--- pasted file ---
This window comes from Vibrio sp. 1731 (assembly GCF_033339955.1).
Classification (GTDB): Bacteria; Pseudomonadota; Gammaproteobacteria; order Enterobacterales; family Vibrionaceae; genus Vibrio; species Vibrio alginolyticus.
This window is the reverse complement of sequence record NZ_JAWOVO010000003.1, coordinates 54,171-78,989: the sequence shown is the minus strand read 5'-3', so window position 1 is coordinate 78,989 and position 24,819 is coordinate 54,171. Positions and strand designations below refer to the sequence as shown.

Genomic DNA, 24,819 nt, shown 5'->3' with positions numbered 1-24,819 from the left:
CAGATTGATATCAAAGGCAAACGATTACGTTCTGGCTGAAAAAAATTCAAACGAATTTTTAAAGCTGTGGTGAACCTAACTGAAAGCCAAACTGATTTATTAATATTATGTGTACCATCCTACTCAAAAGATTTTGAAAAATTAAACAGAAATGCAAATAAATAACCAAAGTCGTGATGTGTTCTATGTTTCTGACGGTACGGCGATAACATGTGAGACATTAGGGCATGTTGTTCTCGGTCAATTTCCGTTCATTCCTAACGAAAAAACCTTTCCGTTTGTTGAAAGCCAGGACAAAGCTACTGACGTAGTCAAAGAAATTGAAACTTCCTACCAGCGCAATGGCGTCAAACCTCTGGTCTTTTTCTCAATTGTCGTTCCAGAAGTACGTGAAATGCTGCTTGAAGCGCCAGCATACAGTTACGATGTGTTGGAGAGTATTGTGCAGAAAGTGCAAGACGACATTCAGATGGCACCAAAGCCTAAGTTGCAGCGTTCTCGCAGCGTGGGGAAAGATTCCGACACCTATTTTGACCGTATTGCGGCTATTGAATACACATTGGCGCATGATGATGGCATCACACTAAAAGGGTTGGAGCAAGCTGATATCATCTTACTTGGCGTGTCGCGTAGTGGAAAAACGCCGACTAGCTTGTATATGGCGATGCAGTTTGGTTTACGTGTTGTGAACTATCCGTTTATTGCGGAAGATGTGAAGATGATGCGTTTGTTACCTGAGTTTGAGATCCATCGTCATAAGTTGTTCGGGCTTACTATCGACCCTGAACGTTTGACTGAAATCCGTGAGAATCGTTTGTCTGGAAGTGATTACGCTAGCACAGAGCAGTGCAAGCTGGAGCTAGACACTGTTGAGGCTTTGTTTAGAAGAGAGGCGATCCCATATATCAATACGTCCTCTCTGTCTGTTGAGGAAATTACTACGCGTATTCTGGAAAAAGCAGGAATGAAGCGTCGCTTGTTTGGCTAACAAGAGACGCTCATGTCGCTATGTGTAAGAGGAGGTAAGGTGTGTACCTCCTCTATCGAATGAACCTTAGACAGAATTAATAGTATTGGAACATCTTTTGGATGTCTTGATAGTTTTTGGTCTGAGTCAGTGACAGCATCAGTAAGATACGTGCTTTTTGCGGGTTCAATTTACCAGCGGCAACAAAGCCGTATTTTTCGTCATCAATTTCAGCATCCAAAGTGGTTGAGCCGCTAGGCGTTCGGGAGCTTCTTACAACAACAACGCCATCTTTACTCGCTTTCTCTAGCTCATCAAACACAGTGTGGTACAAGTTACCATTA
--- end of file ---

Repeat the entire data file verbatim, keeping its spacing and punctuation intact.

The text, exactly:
This window comes from Vibrio sp. 1731 (assembly GCF_033339955.1).
Classification (GTDB): Bacteria; Pseudomonadota; Gammaproteobacteria; order Enterobacterales; family Vibrionaceae; genus Vibrio; species Vibrio alginolyticus.
This window is the reverse complement of sequence record NZ_JAWOVO010000003.1, coordinates 54,171-78,989: the sequence shown is the minus strand read 5'-3', so window position 1 is coordinate 78,989 and position 24,819 is coordinate 54,171. Positions and strand designations below refer to the sequence as shown.

Genomic DNA, 24,819 nt, shown 5'->3' with positions numbered 1-24,819 from the left:
CAGATTGATATCAAAGGCAAACGATTACGTTCTGGCTGAAAAAAATTCAAACGAATTTTTAAAGCTGTGGTGAACCTAACTGAAAGCCAAACTGATTTATTAATATTATGTGTACCATCCTACTCAAAAGATTTTGAAAAATTAAACAGAAATGCAAATAAATAACCAAAGTCGTGATGTGTTCTATGTTTCTGACGGTACGGCGATAACATGTGAGACATTAGGGCATGTTGTTCTCGGTCAATTTCCGTTCATTCCTAACGAAAAAACCTTTCCGTTTGTTGAAAGCCAGGACAAAGCTACTGACGTAGTCAAAGAAATTGAAACTTCCTACCAGCGCAATGGCGTCAAACCTCTGGTCTTTTTCTCAATTGTCGTTCCAGAAGTACGTGAAATGCTGCTTGAAGCGCCAGCATACAGTTACGATGTGTTGGAGAGTATTGTGCAGAAAGTGCAAGACGACATTCAGATGGCACCAAAGCCTAAGTTGCAGCGTTCTCGCAGCGTGGGGAAAGATTCCGACACCTATTTTGACCGTATTGCGGCTATTGAATACACATTGGCGCATGATGATGGCATCACACTAAAAGGGTTGGAGCAAGCTGATATCATCTTACTTGGCGTGTCGCGTAGTGGAAAAACGCCGACTAGCTTGTATATGGCGATGCAGTTTGGTTTACGTGTTGTGAACTATCCGTTTATTGCGGAAGATGTGAAGATGATGCGTTTGTTACCTGAGTTTGAGATCCATCGTCATAAGTTGTTCGGGCTTACTATCGACCCTGAACGTTTGACTGAAATCCGTGAGAATCGTTTGTCTGGAAGTGATTACGCTAGCACAGAGCAGTGCAAGCTGGAGCTAGACACTGTTGAGGCTTTGTTTAGAAGAGAGGCGATCCCATATATCAATACGTCCTCTCTGTCTGTTGAGGAAATTACTACGCGTATTCTGGAAAAAGCAGGAATGAAGCGTCGCTTGTTTGGCTAACAAGAGACGCTCATGTCGCTATGTGTAAGAGGAGGTAAGGTGTGTACCTCCTCTATCGAATGAACCTTAGACAGAATTAATAGTATTGGAACATCTTTTGGATGTCTTGATAGTTTTTGGTCTGAGTCAGTGACAGCATCAGTAAGATACGTGCTTTTTGCGGGTTCAATTTACCAGCGGCAACAAAGCCGTATTTTTCGTCATCAATTTCAGCATCCAAAGTGGTTGAGCCGCTAGGCGTTCGGGAGCTTCTTACAACAACAACGCCATCTTTACTCGCTTTCTCTAGCTCATCAAACACAGTGTGGTACAAGTTACCATTA